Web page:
Half of workers (49%) say they’re concerned that the information they post to their company’s apps will get lost in a sea of updates. This feeds uncertainty about whether crucial information is actually reaching its intended audiences, while 53% of people admit to making updates even when they’re not fully necessary, just to cover their bases.
Context switching at work is rife, and our creativity is suffering.
An explosion of apps is fuelling workplace distraction. 43% of workers report spending too much time switching between different digital tools, whether cycling through tabs or digging through messaging channels, and 45% say this context switching makes them less productive. This chaotic work environment makes it harder to work together on creative projects — nearly two thirds (62%) of people report missing opportunities to collaborate in the modern workplace.
Technology is fuelling a burnout crisis.
The impact of all this? 89% of respondents say their work life is getting worse, according to HBR. 7 in 10 also say there could be more efficient ways of using technology to get work done, according to the new Qatalog research.
Qatalog launches Work isn’t Working campaign to stop the great productivity scam
The research conducted with Cornell University’s Ellis Lab is released as part of Qatalog’s Work isn’t Working campaign, which launches today at https://language.work to help companies redesign their work environments amid huge structural change in how people work.
“Fixing our chaotic work practices will take a thoughtful, two-pronged approach, not a half-baked hybrid work plan, or even worse, a command to return to the office full-time,” comments Rauf. “Firstly, we need to press reset on the technology that underpins our working day so it creates focus, not chaos. We’ve been blessed with powerful new tools at work, but fooled into using them in the wrong way — it’s time to fix that. Secondly, we need a mindset shift that breaks from pre-pandemic 9-5 norms and embraces a radically new working culture rooted in trust.”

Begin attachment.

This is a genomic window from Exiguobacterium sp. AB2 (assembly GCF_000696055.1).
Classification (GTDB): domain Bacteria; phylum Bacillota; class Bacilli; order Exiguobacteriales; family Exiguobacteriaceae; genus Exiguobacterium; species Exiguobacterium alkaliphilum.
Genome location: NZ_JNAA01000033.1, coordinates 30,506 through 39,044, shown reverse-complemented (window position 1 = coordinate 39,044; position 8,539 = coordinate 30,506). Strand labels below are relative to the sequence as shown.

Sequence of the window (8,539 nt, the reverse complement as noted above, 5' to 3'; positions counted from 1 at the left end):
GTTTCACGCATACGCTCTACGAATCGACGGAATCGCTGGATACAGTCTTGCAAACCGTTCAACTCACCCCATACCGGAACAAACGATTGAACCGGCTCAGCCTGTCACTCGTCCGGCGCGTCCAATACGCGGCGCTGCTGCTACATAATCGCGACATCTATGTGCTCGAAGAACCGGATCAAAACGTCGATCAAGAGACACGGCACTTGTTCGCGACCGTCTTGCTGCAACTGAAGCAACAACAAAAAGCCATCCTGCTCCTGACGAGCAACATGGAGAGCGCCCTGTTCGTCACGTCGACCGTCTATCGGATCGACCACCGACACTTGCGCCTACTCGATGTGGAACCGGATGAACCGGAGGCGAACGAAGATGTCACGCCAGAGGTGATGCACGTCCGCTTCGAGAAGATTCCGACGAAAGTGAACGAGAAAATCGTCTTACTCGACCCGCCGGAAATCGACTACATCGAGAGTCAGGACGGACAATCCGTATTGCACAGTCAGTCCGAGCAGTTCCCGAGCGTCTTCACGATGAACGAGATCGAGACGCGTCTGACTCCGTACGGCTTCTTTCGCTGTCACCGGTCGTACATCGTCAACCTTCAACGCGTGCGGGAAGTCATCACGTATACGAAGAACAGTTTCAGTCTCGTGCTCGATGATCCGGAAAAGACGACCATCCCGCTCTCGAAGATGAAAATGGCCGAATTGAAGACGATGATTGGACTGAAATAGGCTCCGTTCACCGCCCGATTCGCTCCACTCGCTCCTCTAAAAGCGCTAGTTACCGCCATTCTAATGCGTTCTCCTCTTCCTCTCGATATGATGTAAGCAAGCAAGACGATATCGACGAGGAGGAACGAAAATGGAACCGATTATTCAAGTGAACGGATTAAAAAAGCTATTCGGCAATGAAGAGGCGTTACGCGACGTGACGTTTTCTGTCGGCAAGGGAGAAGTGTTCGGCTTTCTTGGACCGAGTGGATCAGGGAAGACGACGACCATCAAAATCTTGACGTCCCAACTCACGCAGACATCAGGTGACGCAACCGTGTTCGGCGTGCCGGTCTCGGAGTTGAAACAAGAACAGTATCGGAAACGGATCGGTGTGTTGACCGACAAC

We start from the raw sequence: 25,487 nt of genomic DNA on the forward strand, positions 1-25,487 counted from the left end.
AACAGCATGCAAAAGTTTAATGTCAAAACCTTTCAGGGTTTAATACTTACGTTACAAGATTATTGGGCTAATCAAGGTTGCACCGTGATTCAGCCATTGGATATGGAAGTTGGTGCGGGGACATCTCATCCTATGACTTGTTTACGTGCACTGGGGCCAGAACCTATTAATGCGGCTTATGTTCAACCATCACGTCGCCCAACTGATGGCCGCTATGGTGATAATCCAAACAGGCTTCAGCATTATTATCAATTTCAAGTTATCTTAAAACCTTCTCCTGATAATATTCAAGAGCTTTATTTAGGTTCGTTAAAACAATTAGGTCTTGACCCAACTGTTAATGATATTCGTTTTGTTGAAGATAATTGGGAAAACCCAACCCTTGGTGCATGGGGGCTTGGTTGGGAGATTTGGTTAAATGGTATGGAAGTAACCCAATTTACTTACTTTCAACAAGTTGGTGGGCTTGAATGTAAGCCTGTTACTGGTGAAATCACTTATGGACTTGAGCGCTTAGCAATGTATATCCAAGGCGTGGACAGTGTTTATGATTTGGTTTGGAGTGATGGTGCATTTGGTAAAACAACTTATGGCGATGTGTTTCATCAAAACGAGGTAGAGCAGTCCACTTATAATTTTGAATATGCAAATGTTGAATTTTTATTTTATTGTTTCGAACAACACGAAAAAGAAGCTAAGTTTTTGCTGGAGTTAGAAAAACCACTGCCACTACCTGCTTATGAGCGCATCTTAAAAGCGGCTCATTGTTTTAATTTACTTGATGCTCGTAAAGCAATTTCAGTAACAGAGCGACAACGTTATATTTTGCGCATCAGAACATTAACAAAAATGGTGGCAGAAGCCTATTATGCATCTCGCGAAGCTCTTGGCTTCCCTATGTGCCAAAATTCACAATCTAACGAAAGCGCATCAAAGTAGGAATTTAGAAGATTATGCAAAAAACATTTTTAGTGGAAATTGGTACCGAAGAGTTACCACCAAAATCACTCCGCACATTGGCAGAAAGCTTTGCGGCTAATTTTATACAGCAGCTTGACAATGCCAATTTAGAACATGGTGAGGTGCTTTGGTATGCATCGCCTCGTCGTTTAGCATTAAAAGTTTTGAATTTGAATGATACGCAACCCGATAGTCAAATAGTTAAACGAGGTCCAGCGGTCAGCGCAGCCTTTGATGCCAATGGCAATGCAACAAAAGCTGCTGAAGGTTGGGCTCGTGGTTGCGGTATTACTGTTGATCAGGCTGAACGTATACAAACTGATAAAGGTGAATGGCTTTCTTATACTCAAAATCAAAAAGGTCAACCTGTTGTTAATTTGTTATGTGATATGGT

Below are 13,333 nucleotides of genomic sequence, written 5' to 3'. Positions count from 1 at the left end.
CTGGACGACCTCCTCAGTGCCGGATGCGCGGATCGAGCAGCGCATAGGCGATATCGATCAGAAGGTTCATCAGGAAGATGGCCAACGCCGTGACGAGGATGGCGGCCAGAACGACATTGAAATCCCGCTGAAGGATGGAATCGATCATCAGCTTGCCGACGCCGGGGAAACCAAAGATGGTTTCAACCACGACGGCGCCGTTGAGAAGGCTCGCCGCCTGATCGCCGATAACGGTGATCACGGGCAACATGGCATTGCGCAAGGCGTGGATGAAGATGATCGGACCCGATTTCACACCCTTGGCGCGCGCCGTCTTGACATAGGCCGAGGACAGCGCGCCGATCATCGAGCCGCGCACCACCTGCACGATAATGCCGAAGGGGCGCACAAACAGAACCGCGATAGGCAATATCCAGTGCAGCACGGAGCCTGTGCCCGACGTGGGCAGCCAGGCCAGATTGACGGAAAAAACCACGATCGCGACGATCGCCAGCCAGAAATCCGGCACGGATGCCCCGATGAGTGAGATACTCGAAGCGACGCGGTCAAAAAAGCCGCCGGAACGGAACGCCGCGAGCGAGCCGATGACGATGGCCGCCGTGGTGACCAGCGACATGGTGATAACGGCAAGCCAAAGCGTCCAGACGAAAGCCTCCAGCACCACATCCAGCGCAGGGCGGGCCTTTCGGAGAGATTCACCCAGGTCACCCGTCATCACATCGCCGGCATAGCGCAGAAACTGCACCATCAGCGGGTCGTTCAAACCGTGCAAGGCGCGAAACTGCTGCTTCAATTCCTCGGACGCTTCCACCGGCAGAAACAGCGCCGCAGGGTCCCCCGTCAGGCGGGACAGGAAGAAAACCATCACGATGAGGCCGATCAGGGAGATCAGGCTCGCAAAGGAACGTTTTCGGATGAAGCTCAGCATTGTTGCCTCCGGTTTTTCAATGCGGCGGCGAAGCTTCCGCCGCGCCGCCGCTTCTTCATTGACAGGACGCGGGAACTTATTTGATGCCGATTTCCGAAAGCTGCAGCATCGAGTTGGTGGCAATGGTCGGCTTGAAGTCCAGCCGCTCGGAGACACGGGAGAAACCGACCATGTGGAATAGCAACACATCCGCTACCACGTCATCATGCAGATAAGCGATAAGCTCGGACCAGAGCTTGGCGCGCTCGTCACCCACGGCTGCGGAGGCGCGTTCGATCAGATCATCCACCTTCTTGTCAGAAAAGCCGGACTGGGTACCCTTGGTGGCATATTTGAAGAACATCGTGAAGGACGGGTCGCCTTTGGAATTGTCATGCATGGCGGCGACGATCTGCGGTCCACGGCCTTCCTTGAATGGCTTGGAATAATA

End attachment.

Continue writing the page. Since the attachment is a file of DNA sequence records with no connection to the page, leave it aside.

The campaign offers a Modern Work Index, where people can benchmark their own workplace against core principles of trust, flexibility, focus and belonging, find out what needs to be improved, and get practical advice on how to do it.
“The old rules no longer apply. The 9 to 5 is dead and so too is the presenteeism that comes with it. Companies are waking up to this and, in a war for talent, are racing to create new working norms rooted in trust, flexibility, focus and belonging,” Rauf says.
About the study
The study was conducted in partnership with the Ellis Idea Lab, Cornell University. The academic team specializes in organizations’ behaviours in the workplace and advised on shaping an objectively rigorous study into how the adoption of digital tools in distributed teams is impacting workplace behaviours. Three separate surveys were completed, each by 1,000 US and UK workers in March 2021. Survey participation was limited to respondents currently working remotely in some capacity.